After Dean’s and a BTC visit, we stopped for a conch burger lunch at Forest’s:

We also stopped at about every grocery store we saw in search of ice cream.  We found one, but as can happen in the Bahamas, the ice cream had been melted and refrozen many times prior to our consumption.

We went as far north as Stella Maris and viewed both the marina, which claims 18 slips but I could only find six, and the resort.  It was a calm day on the ocean side of the resort:

Myron, Dena, Bruce & Gina at Stella Maris resort:

We took Bruce and Gina back to Clarence Town and watched the sunset.  It was interesting to drive back to Salt Pond on that road in the night.  There was more oncoming traffic than I expected.  Each car slowed down considerably to make sure there was enough room for both vehicles on that narrow, unlined road.  God be praised we were soon back safe and sound on Hold Fast, ready for a shower and a sleep.  Another great adventure in the Bahamas!

Love to all,

Friday, February 8, 2013

Thompson Bay, Long Island

We are tucked in close to shore in Thompson Bay, aka Salt Pond, Long Island, in preparation for the forecasted frontal passage that will give us about four days of strong winds. Tonight is the calm before the storm, without a breath of wind. The anchor lights of the 20 or so other boats in the anchorage are mirrored in the water. It is a rare sight.

We need to take care of some administrative items in the U.S. and selected this bay to use as a base camp until those items are resolved. So far we have good data coverage. As you can see from the map, we are protected from all directions except south and west. There are a few little cays to hide behind in the event of those winds. If we move we will let you know.

We made over 150 gallons of water today and still managed to fit in some sailing. 'Shari sailing' on the banks in seriously light winds, making only about 4 knots under a sunny sky surrounded by bright turquoise water. A much different day than yesterday. Our late lunch consisted of fresh grilled fish with a side of red beans and rice. Then the ballots were cast and counted and it was unanimously decided that today was a nap day. We were still sailing last night 1 1/2 hours past the 'cruiser midnight' (9 pm) and I felt low on sleep.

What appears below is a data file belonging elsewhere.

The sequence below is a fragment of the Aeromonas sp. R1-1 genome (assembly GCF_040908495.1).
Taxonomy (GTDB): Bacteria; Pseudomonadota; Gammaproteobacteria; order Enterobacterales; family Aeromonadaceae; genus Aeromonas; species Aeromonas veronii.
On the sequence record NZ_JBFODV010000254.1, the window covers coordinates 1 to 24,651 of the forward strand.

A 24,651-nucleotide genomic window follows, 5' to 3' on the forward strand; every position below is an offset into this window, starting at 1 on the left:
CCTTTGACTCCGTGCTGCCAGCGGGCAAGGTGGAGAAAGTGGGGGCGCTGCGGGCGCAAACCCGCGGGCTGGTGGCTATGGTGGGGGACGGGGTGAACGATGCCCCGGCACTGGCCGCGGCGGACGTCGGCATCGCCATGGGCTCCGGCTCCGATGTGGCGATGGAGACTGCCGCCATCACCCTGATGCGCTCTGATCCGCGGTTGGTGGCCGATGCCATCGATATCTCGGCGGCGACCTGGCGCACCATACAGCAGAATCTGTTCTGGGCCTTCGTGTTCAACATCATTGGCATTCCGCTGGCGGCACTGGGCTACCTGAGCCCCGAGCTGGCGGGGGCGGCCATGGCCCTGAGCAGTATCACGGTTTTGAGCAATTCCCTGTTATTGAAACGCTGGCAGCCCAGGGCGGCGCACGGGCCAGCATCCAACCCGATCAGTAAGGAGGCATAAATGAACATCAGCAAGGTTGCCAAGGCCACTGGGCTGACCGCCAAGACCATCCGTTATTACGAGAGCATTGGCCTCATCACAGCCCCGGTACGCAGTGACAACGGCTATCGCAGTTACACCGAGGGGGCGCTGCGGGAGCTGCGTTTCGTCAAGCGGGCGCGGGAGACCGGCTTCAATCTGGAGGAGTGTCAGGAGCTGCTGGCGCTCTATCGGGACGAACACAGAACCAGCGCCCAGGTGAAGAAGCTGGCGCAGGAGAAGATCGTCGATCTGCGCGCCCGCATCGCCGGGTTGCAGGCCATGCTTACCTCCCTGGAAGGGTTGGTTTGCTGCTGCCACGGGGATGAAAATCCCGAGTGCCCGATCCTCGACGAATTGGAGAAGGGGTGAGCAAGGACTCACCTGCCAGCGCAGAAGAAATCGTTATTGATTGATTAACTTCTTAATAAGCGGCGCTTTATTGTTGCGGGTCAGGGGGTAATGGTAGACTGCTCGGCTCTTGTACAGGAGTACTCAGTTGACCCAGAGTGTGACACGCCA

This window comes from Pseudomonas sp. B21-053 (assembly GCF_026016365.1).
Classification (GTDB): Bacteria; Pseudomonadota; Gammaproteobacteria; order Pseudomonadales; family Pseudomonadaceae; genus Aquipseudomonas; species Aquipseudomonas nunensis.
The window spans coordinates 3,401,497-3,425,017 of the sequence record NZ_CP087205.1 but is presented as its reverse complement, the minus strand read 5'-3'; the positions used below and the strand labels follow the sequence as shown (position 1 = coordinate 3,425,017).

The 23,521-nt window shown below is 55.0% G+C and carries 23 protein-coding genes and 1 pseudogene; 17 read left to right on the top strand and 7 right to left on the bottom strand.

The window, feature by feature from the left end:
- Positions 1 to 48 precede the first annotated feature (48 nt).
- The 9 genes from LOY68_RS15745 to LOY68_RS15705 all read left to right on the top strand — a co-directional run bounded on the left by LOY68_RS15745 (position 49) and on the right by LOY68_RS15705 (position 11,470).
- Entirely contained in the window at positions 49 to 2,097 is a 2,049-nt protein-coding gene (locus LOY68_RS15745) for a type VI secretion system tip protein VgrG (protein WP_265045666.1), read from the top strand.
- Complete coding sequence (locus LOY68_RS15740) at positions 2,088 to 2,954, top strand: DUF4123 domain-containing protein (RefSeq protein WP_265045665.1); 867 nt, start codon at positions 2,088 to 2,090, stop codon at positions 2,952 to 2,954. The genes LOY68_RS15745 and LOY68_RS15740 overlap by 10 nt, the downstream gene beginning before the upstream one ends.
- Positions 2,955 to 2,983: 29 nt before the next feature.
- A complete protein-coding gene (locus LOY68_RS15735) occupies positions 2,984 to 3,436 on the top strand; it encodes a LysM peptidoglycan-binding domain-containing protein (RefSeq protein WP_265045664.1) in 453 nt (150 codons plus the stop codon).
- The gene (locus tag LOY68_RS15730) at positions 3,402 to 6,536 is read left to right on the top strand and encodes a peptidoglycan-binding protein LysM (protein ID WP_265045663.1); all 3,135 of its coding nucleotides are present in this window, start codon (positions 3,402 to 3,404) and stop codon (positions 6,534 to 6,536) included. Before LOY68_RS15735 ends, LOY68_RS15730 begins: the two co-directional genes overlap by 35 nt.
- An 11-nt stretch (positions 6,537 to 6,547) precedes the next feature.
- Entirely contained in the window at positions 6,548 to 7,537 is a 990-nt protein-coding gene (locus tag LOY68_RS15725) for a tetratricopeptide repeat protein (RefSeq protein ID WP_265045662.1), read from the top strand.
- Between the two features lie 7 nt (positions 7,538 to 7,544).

Tomorrow we plan to launch the dinghy, get to a little store for a few items, and maybe even hunt down an ice cream. The fish is taken care of for the next few days, thank you Lord!

Love to all,

Posted via 3G.

Hog Cay Cut

We left Fish Cay, Acklins, yesterday morning around 7 am. Once we rounded Windsor Point, the southern end of Long Cay in the Crooked/Acklins island chain, we set the main to port and poled out the jib to starboard. It stayed in that configuration until well after dark, when we were a few miles on the bank past Nuevitas Rocks, then we removed the pole and put the jib to port. We kept going because the winds were favorable and we did not expect such favorable winds to continue. We dropped anchor a little distance from the Hog Cay Cut waypoint at around 10:30 pm, showered and slept. Today should be a leisurely trip into Thompson Bay on the Comer Channel. A water making day.

I am also casting my vote to make it a nap day as well.

Yesterday God blessed us with a wahoo. We are having fish today!

Love to all,

Posted via Ham Radio.

Wednesday, February 6, 2013

Sharing Photos

Just a quick post to share a few photos.  For more photos, please go to our Picasa link on the right.
Supply Boat near Spring Point, Acklins:

Church ruins at Pompay Bay Settlement, Acklins:
Hold Fast as seen from beach on Fish Cay, Acklins.

A portion of the long beach at Fish Cay, Acklins:

Love to all,

Fish Cay

The people of Acklins have been really great and we created fond memories of time spent there with 'Straight From the Heart' and 'Dream Catcher.' I feel compelled to mention though that this time of year, with cold fronts passing through every three to four days - and some cold fronts regressing back over us - it has been hard to find anchorages with protection for a vessel with a draft of five foot or more. During northerly blows we paid our dues at anchor, hanging on to walk around inside Hold Fast and pressing her ground tackle into hard service. We also found more marl than we ever want to drop anchor in again.
But...the forecast called for a few days of relative calm (15 knots or under), inspiring us to venture out to Fish Cay on the western edge of the Bight. There are numerous sand banks around us and the beach of soft yellow sand stretches for close to a mile. Yesterday, we wore ourselves out walking the beach, and Myron even helped me comb for treasures. Tracks of small iguanas covered the beach, they must be shy because we never saw one. In the dinghy, we searched for food but found no conch. I thought our previous anchorages were remote, this is incredible. The view demands my attention and I spend long periods staring in stunned silence at the beauty of God's creation. I wish my pictures could do it justice.